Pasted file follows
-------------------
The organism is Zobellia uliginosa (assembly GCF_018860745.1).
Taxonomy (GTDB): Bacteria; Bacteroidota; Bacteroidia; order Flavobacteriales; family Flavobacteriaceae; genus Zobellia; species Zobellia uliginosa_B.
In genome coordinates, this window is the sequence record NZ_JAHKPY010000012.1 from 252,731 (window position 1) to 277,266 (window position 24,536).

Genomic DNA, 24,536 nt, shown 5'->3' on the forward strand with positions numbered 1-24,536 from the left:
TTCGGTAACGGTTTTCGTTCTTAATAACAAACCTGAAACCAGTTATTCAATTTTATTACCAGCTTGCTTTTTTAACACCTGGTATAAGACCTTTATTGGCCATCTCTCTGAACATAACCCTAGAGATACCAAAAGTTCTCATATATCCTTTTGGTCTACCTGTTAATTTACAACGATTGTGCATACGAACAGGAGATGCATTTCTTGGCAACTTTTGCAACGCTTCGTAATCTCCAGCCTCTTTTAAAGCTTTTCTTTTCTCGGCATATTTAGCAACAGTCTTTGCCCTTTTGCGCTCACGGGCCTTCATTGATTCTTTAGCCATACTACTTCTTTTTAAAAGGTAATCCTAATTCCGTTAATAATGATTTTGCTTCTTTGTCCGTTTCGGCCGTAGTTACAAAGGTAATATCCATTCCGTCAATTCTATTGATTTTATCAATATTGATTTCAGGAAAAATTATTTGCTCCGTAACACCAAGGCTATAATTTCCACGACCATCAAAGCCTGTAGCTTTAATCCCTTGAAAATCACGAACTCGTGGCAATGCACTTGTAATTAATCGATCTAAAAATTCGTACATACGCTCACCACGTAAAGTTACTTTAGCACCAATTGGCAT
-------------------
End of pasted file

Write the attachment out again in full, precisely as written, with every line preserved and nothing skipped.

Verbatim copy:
The organism is Zobellia uliginosa (assembly GCF_018860745.1).
Taxonomy (GTDB): Bacteria; Bacteroidota; Bacteroidia; order Flavobacteriales; family Flavobacteriaceae; genus Zobellia; species Zobellia uliginosa_B.
In genome coordinates, this window is the sequence record NZ_JAHKPY010000012.1 from 252,731 (window position 1) to 277,266 (window position 24,536).

Genomic DNA, 24,536 nt, shown 5'->3' on the forward strand with positions numbered 1-24,536 from the left:
TTCGGTAACGGTTTTCGTTCTTAATAACAAACCTGAAACCAGTTATTCAATTTTATTACCAGCTTGCTTTTTTAACACCTGGTATAAGACCTTTATTGGCCATCTCTCTGAACATAACCCTAGAGATACCAAAAGTTCTCATATATCCTTTTGGTCTACCTGTTAATTTACAACGATTGTGCATACGAACAGGAGATGCATTTCTTGGCAACTTTTGCAACGCTTCGTAATCTCCAGCCTCTTTTAAAGCTTTTCTTTTCTCGGCATATTTAGCAACAGTCTTTGCCCTTTTGCGCTCACGGGCCTTCATTGATTCTTTAGCCATACTACTTCTTTTTAAAAGGTAATCCTAATTCCGTTAATAATGATTTTGCTTCTTTGTCCGTTTCGGCCGTAGTTACAAAGGTAATATCCATTCCGTCAATTCTATTGATTTTATCAATATTGATTTCAGGAAAAATTATTTGCTCCGTAACACCAAGGCTATAATTTCCACGACCATCAAAGCCTGTAGCTTTAATCCCTTGAAAATCACGAACTCGTGGCAATGCACTTGTAATTAATCGATCTAAAAATTCGTACATACGCTCACCACGTAAAGTTACTTTAGCACCAATTGGCAT